Children's Electronic Health Record Format
What is the Children’s EHR Format?
The Children’s Electronic Health Record (EHR) Format was developed to bridge the gap between the functionality present in most EHRs currently available and the functionality that would more optimally support the care of children. Specifically, the Format provides information to EHR system developers and others about critical functionality, data elements, and other requirements that need to be present in an EHR system to address health care needs specific to the care of children, especially those enrolled in Medicaid or the Children’s Health Insurance Program (CHIP). To address these needs, the Format includes a minimum set of data elements and applicable data standards that can be used as a starting point or checklist for EHR developers seeking to create a product that can capture the types of health care components most relevant for children. The child-specific data elements and functionality recommendations are sorted into various topic areas, including—
- Prenatal and newborn screening tests
- Growth data Information for children with special health care needs
- Well child/preventive care
The Format allows for interoperable exchange of data, including data collected in school-based, primary, and inpatient care settings; is compatible with other EHR standards; and facilitates quality measurement and improvement through collection of clinical quality data. The Format was authorized by the 2009 Children’s Health Insurance Program Reauthorization Act (CHIPRA) and developed by the Agency for Healthcare Research and Quality (AHRQ) in close collaboration with the Centers for Medicare & Medicaid Services (CMS). For more information on other AHRQ-supported work related to the CHIP Reauthorization Act, click here.
Recent Improvements to the Format
Feedback from users of the Format suggested that its impact could be greater if software developers and other stakeholders were provided additional guidance in using it. In 2014, in collaboration with CMS, AHRQ contracted with RTI International to enhance the Format. The main goal of this enhancement project was to offer system developers, practitioners, provider organizations, patients, and other key stakeholders effective ways to improve EHRs used in the care of children.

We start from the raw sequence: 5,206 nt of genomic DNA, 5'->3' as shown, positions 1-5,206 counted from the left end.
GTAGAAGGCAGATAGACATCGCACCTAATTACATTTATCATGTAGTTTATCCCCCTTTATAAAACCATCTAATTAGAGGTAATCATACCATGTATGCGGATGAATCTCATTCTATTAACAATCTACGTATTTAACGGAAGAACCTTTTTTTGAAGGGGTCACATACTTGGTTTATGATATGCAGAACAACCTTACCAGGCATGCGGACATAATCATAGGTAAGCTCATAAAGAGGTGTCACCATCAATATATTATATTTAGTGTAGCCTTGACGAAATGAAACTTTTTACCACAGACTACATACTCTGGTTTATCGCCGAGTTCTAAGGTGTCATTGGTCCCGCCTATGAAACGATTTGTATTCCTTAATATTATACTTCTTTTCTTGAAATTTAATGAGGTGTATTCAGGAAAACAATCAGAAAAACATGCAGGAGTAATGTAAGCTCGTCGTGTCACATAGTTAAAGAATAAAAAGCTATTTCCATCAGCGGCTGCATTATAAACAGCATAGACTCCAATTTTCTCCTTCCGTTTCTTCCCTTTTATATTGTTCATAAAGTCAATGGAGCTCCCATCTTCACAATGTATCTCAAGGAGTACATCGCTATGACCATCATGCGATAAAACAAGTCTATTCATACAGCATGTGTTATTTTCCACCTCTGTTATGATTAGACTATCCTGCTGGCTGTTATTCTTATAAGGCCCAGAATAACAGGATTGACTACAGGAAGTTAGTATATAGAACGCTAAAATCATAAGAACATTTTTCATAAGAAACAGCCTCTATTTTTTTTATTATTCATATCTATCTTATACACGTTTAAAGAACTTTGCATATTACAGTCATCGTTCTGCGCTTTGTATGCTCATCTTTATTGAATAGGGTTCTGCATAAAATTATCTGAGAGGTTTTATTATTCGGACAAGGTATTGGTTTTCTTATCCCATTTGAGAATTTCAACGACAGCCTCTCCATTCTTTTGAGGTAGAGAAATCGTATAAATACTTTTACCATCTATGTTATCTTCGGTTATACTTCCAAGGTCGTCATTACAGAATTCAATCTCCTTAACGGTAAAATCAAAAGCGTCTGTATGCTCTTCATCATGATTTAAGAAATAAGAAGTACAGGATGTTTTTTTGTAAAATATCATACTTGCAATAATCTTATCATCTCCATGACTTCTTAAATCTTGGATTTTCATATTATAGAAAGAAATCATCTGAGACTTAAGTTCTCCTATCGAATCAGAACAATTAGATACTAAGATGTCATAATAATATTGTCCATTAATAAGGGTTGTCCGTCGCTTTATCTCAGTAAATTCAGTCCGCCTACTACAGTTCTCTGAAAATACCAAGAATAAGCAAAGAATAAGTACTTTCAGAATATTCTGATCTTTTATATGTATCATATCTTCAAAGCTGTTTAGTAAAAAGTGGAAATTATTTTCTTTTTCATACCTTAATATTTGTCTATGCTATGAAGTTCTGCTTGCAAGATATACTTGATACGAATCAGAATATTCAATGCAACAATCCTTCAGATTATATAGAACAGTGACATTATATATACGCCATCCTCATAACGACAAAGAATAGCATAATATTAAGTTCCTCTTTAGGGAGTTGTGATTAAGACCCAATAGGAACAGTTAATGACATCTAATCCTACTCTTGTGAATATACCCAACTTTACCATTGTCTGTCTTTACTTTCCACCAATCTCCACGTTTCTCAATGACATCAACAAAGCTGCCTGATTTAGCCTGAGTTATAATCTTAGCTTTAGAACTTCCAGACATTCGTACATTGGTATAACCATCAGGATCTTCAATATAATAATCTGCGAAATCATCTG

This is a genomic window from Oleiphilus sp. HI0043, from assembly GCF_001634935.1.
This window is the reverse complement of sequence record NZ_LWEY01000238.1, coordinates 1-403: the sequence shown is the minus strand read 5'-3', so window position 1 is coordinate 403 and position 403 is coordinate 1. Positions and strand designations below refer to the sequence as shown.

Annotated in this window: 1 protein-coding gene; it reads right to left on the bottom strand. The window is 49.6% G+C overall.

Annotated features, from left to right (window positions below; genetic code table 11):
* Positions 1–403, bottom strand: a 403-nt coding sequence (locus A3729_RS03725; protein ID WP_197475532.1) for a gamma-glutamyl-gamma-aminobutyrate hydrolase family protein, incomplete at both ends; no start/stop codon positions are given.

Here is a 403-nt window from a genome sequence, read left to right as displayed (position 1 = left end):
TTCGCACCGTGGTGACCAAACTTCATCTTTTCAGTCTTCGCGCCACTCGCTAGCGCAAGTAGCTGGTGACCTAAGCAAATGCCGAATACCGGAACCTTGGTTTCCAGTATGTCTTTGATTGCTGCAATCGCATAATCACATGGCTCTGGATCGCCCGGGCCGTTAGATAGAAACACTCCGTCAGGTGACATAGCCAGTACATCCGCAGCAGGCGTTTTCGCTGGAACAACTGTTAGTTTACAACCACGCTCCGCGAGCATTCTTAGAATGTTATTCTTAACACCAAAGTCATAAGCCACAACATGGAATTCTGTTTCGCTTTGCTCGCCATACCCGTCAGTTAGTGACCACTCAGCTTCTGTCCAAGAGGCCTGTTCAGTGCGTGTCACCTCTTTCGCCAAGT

The Children’s EHR Format 2015 Priority List, and Recommended Uses for the Format (PDF, 1.71 MB) provide the enhanced guidance to the Format. The hope is that this additional guidance will spur dialogue among software users, developers, and other stakeholders that will ultimately result in safer medication use, better tracking and completion of childhood immunizations, improved communication and knowledge about growth and development, and better screening and management of children with special health care needs.
How Can I Use the Format?
The Children’s EHR Format is not just for EHR developers. EHR system purchasers, policymakers, and child health advocates may also find the Format a useful tool for understanding the current requirements necessary to optimally support the care of children. To assist these other groups in using the Format, we have developed specialized instructions that can be accessed in the Documentation and User Guide available on the Format's home page.
In addition, refer to the 2015 Priority List and Recommended Uses of the Format (PDF, 1.71 MB) for a short list—47 items—that have been edited or rewritten for clarity, and are supported by implementation notes that expand upon what is contained in the description of the requirement.
What Should I Know About HL7 and the Format?
The Children’s EHR Format contains portions of the Health Level Seven International (HL7®) Child Health Functional Profile Specification, release 1, and modifications thereof, developed by HL7, the copyright of which is owned by HL7. Portions of the Format that contain excerpts from the HL7 Child Health Functional Profile are identified in the Provenance Field. Use of HL7 copyrighted material is governed by copyright law and HL7’s policies related to the use of HL7 Intellectual Property (IP). For more information on HL7’s IP Policy, go to www.hl7.org.
How do I Access the Format?
Access to both the full and abridged Format is available through the U.S. Health Information Knowledgebase (USHIK) by clicking here.